Books Culture

Why Arnold Bennett is my new favourite Bennet(t) – sorry, Elizabeth


Twas the penultimate night of Michaelmas

That corona had made bleak,

When I gifted a friend of mine a book

Of which I shall now speak:

It was called The Assassin’s Cloak and was, according to its by-line, “An Anthology of the World’s Greatest Diarists”. A few weeks ago, my friend got back to me saying that he’d found an entry which summed me up perfectly. It was written by Arnold Bennett in 1927 and read as follows: “Considering I only slept 2 hours last night, I was in astonishingly creative form to-day”. I immediately thought that these were the words of an enlightened genius. Now, I can’t speak for the rest of the contributors to this anthology, but Bennett is undoubtedly one of the world’s greatest diarists in my esteem.

There are several things to unpack from this quotation. I, rather notoriously, do not sleep. In fact, I’m convinced that somehow, I’m genetically nocturnal. No matter how much I try and condition myself to fall asleep at a reasonable time, it quite simply does not happen. My brain decides that 2am is the best possible time for working at the speed of light. This ungodly hour is also optimal for existential crises, remembrance of nostalgic and traumatic memories alike, and looping The Proclaimers’ 500 Miles for hours on end. I’m equally certain that a good number of you have been thwarted by the cruellest paradox known to humankind: thinking about how much you want to go to sleep and therefore staying awake.

In light of the pandemic, this quotation seems much more relevant to me now than it may have done before. Studies have shown that in the UK, as a result of the first lockdown, or the OG national lockdown™ if you will, there was a sharp increase of insomnia due to worry-related sleep. These augmented numbers were the consequences of the struggling economy, qualms about money, furloughing and parents stressed by at-home learning. It would seem I was not the only one staying up until 5am pondering the purpose of my insignificant existence. Bearing all this in mind, Bennett’s words made me retrospectively look on the past year and realise how much I had achieved; anything and everything that I managed to do was, in fact, me surviving and thriving.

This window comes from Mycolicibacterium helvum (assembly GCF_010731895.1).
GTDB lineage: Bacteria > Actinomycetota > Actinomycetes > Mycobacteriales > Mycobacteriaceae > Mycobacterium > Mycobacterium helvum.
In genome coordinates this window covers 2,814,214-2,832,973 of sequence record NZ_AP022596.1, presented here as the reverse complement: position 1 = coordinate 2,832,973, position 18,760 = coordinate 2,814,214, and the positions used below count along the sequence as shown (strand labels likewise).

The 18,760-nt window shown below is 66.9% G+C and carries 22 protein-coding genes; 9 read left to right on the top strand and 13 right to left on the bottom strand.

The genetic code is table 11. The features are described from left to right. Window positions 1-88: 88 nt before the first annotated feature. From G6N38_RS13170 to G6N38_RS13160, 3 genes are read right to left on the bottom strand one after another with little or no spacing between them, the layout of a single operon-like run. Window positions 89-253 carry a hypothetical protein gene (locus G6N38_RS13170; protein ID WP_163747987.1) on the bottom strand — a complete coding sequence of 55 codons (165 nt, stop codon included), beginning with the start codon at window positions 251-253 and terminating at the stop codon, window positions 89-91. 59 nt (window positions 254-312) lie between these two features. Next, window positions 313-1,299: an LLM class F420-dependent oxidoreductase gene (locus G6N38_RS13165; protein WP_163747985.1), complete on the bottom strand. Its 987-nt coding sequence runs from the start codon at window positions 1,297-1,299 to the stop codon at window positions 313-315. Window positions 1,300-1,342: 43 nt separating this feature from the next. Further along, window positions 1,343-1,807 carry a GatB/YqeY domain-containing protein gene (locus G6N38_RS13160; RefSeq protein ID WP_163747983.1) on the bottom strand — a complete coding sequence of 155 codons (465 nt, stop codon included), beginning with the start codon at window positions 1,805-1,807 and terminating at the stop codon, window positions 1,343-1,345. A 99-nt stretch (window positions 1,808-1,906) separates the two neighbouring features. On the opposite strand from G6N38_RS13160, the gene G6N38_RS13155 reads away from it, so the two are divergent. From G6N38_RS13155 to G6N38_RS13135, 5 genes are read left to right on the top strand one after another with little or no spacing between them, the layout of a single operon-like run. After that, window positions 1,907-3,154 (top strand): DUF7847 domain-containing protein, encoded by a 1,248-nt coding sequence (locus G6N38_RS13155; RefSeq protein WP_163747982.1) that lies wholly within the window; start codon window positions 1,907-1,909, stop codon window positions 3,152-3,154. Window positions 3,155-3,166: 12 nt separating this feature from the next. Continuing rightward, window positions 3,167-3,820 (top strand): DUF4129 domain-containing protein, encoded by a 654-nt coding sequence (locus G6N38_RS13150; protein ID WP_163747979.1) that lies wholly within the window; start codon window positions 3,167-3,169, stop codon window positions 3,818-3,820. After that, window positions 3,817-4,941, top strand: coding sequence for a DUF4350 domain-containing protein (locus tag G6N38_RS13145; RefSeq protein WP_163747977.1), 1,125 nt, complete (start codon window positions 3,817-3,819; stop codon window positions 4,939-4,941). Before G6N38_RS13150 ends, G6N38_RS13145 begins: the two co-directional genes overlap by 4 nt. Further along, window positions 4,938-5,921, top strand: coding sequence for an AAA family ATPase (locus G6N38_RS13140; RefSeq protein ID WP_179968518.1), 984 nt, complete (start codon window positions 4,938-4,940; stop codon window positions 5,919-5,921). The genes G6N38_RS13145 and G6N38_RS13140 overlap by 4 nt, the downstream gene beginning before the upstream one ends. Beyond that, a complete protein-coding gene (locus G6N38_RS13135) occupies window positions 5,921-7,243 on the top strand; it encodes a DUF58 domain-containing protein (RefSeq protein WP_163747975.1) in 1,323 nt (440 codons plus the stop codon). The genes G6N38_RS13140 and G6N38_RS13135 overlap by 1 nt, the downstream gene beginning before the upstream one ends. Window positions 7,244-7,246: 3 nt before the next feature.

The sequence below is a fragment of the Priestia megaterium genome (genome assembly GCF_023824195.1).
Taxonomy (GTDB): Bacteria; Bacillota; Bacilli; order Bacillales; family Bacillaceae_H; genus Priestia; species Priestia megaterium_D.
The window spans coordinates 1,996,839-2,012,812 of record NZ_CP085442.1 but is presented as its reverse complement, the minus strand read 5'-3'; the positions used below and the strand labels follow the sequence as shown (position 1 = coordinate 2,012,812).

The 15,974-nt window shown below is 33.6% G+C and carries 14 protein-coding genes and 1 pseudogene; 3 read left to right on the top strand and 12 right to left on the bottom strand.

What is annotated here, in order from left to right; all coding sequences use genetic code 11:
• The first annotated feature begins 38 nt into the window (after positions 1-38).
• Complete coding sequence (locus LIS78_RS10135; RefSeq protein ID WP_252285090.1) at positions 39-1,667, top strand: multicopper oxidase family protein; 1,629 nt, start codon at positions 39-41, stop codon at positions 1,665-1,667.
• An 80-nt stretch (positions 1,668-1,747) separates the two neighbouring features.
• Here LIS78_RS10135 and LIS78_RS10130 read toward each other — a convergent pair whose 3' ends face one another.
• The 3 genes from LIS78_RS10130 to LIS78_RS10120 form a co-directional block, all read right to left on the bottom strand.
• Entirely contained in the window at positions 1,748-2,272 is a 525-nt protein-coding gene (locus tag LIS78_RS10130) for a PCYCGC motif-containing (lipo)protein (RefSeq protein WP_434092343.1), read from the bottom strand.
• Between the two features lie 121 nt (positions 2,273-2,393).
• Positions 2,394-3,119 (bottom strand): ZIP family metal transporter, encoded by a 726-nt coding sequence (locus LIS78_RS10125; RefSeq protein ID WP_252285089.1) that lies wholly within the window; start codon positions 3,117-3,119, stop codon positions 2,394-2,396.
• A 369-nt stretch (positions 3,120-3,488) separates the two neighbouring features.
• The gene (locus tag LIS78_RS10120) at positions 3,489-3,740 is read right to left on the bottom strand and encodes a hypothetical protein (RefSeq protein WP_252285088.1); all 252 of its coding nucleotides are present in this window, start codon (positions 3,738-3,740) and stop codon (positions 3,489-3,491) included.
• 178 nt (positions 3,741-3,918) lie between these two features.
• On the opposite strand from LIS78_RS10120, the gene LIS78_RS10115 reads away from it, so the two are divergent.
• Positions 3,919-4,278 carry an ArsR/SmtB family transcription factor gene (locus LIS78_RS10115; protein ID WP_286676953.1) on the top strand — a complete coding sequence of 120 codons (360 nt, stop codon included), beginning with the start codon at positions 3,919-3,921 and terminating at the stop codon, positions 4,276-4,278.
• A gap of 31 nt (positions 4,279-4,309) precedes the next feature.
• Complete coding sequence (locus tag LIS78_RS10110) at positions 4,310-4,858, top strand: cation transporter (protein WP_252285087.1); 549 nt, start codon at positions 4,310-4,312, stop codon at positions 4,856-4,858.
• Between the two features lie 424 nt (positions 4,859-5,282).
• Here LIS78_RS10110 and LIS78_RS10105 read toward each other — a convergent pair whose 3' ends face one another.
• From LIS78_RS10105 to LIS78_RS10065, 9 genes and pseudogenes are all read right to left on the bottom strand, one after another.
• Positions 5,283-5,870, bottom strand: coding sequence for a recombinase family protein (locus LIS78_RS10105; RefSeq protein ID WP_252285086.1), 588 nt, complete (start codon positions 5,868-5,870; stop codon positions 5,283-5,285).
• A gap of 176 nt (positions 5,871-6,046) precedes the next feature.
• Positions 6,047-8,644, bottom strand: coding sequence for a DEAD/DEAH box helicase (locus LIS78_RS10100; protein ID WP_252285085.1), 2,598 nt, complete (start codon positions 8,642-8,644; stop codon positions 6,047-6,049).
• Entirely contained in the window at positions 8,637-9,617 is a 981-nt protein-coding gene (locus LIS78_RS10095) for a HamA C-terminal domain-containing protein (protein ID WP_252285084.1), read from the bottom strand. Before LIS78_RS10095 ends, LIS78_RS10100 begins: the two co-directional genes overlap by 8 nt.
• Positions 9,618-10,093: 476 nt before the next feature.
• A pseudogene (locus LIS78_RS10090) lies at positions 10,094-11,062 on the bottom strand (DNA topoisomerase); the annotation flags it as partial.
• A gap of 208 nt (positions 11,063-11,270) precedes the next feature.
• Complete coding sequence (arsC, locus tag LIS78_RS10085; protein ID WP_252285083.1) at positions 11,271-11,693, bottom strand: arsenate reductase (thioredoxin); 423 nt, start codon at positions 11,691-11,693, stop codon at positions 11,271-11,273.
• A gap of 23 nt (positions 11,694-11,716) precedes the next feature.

This sentence’s parallel with the events of today’s world seemed that much more poignant because it was written in the 1920s. Granted, it’s not quite as satisfying as it would have been had Bennett wrote this exactly a century ago, but the fact that the 20s was a cursed decade for fellow insomniacs throughout history is an added bonus. But Arnold Bennett was a successful novelist, playwright and journalist. How could I ever match him creatively? Well, here are a few creative things I’ve done on 2-ish hours of sleep:

  • binged Buffy the Vampire Slayer, series 4
  • embroidered an M&S canvas bag
  • wrote many poems (of varying quality)
  • attempted to write an essay on Proust
  • listened to the Folklore and Evermore albums on the sofa
  • failed to knit
  • attempted to write many novels

Now, I’m not saying I’m the next Arnold Bennett, but this doesn’t seem like a half-bad list of creative things. Either that or I’m a master of procrastination. Therefore, I plan to live my life by the words “considering I only slept 2 hours last night, I was in astonishingly creative form to-day”. And I can’t wait to see what comes of it. After all, Bennett shares his name with many other wise and wonderful Bennetts (double t’s notwithstanding): Tony Bennett, Alan Bennett, and my personal lifestyle guru, Elizabeth Bennet.

So, every time I wake up on two hours’ sleep knowing full well that I need to write a brilliantly nuanced essay for a deadline in four hours’ time, I repeat Arnold’s wise words to myself as a mantra. I only slept 2 hours last night, I will be in astonishingly creative form to-day. I will be astonishingly creative. And indeed, my literature essays are astonishingly creative. Whether or not they are remotely correct is something else entirely.

Sophie Benbelaid

When she's not drowning in the workload from her French and Russian degree, Sophie enjoys reading, yoga, ballet and writing. You can usually find her staying up all night in the throes of an existential crisis or in your nearest bookshop.